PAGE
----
Is Being a Hospice Nurse the Right Job For You?
July 20 2021
Find Out More About this Growing Career
Most aspects of healthcare focus on the healing process, helping to treat people for illness or injury. However, there is a special line of work within healthcare that cares for people during the final stage of the life cycle. While many people go into the field of healthcare for the healing aspect, hospice work can be very rewarding.
Hospice is end-of-life care for the terminally ill. It provides comfort to a patient as they live out their final days. It allows hospice patients the ability to enjoy what time they have left with their loved ones. Because of the nature of this work, hospice can be one of the most emotionally difficult fields of nursing to work in. Despite those challenges, it is often one of the most rewarding jobs you can do. To decide if it is the right job for you, let’s take a deep dive into the work of a hospice nurse.
What Does a Hospice Nurse Do?
A hospice nurse plays a central role in the hospice care team. There are many different nursing tasks involved, but essentially, you help to oversee your patient’s overall level of comfort and help ease them into death. This allows your patient to live out their last days with dignity and peace. Hospice nurses will monitor and document vitals, administer medications, help with symptom and pain management, provide support during crisis situations (such as when the patient is close to death), as well as play a vital role in patient and family caregiver education. You will also find that you may become a trusted confidant of the patient or family caregiver, providing a shoulder to cry on when needed.
Is Working with Those Who are Dying Depressing?
Some people may view hospice work as depressing; however, those who enjoy the work see it as an honor to help those who are in the final stage of life. It is the hardest and most vulnerable part of life’s journey and you get to help guide the patient and their families through the difficult road ahead. Hospice is not about death, rather it is a celebration of life and you get the chance to make this time less scary and more comfortable for others. You have the opportunity to support the patient’s family and help them learn to let go. You are giving the gift of a dignified and peaceful death.
The Challenges and Rewards of Hospice Nursing
This isn’t to say that hospice nursing doesn’t have it’s challenges. It can take a toll on your emotional health if you don’t practice good self-care. It can also be hard when you feel a strong attachment to a particular patient. This means it is key that you feel this field is right for you. Many believe that it takes a special kind of person to work with those who are dying, and many hospice nurses feel like they were chosen for this line of work. The mark of a good hospice nurse is someone with compassion and courage in spades. Death looks different for every patient so you must also be comfortable with uncertainty.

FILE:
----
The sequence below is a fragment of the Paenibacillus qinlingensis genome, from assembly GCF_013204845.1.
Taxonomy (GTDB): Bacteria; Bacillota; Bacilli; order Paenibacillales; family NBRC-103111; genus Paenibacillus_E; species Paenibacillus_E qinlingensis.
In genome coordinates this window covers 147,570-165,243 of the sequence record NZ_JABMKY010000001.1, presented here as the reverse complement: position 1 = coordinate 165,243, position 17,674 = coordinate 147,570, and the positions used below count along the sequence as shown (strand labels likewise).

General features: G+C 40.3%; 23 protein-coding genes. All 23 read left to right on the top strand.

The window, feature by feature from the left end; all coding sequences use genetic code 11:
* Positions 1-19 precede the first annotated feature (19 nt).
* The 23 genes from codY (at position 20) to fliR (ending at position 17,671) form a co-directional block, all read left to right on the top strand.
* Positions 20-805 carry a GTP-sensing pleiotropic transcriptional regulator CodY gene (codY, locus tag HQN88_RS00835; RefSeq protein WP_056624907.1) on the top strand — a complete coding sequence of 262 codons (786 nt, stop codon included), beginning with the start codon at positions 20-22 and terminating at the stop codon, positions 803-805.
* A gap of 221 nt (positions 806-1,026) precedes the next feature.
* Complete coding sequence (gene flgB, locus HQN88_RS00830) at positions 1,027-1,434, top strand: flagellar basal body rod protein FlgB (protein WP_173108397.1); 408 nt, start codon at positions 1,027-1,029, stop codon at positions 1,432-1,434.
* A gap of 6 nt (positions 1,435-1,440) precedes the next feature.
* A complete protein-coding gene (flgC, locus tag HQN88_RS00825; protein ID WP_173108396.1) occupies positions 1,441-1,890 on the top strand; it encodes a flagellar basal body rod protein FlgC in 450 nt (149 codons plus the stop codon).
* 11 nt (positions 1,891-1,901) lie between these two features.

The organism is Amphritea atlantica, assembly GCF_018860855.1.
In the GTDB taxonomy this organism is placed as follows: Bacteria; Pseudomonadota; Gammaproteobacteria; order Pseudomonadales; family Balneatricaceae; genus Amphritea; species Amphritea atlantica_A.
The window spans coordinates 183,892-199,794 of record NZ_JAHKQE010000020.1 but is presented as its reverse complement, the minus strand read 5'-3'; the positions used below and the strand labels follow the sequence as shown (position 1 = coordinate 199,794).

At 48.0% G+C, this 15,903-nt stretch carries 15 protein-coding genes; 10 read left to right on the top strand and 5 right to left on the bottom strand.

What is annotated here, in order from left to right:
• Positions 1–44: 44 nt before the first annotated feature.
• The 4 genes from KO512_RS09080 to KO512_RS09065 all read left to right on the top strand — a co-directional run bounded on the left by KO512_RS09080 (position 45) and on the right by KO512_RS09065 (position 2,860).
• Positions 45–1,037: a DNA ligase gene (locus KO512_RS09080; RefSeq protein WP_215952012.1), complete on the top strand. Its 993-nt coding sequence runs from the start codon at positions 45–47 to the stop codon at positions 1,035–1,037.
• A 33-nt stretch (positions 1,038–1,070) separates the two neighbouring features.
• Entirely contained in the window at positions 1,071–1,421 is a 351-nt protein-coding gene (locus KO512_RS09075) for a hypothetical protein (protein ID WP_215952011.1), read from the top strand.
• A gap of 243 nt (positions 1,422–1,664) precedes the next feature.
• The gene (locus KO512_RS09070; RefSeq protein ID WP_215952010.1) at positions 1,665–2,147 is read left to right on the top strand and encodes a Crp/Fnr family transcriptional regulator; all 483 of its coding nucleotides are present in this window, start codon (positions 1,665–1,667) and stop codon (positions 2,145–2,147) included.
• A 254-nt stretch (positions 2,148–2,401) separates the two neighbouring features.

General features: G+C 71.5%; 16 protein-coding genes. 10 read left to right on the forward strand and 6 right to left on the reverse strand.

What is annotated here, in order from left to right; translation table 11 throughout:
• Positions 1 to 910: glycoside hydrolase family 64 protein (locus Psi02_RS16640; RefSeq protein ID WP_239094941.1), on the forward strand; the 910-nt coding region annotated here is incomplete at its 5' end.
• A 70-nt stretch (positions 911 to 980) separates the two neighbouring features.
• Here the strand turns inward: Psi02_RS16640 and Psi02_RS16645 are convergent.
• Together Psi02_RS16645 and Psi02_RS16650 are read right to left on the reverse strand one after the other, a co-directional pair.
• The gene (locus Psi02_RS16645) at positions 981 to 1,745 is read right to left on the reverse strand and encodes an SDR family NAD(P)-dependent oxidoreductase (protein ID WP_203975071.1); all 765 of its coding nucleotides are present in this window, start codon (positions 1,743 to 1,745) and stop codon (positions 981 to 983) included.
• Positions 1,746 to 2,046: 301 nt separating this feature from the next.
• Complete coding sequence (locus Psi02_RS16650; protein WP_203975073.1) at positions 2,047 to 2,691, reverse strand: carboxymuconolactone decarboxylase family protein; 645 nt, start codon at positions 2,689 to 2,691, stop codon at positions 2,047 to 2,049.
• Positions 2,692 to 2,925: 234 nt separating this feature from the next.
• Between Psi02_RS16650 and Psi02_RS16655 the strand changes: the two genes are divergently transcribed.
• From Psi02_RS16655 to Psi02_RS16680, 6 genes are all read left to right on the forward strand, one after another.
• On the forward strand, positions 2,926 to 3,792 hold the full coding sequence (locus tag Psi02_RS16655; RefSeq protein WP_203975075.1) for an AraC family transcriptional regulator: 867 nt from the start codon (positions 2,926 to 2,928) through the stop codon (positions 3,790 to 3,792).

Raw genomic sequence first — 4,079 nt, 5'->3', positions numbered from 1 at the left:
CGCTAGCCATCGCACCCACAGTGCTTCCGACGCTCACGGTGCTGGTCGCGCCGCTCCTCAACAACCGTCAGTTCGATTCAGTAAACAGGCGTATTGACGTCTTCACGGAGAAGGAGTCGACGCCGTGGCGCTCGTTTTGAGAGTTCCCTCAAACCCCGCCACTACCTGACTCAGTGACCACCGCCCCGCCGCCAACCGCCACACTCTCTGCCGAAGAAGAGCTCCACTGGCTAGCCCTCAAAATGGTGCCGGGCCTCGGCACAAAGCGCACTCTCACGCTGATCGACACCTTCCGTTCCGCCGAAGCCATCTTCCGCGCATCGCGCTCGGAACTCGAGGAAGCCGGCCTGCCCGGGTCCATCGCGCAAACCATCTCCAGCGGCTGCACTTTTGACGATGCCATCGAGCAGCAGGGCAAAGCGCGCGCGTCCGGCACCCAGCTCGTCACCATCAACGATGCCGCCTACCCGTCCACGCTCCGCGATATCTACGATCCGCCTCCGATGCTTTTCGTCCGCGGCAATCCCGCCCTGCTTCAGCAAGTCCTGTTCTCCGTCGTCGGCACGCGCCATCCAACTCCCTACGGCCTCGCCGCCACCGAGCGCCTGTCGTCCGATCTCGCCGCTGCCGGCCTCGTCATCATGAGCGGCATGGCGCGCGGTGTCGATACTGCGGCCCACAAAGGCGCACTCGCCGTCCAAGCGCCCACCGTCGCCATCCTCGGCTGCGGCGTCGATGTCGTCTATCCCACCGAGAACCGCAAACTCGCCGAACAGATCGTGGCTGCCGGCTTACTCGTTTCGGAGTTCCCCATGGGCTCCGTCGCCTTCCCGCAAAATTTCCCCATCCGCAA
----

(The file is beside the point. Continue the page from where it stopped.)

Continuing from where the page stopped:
Despite the mental and emotional fortitude needed, the rewards often outweigh the challenges of the job. You have the opportunity to truly make a difference in the life of each person you work with. You will act as a bridge from the life-saving treatments to comfort care for the patient and their family. This role of guide and educator is one of the most important roles of the hospice nurse. This means that you can offer huge insight during a difficult time of uncertainty for patients and their family, bringing them peace and the ability to enjoy what time is left.
Hospice is also about increasing the quality of life for your patients. This allows them to live out their final days not in pain, but comfortable and enjoying the company of their loved ones. This can be one of the biggest gifts you give to a dying person and their family. It allows them to say their goodbyes and celebrate the patient’s life. And when the time does come, you will know that you helped provide your patients a peaceful and dignified death. This simple act of compassion has a huge impact on both the patient and the family.
Many in the medical field see hospice as a higher calling. Hospice nurses embrace the career and find joy and honor in the work. While it can be challenging, it can also be emotionally fulfilling, allowing you to make deeper connections with other humans.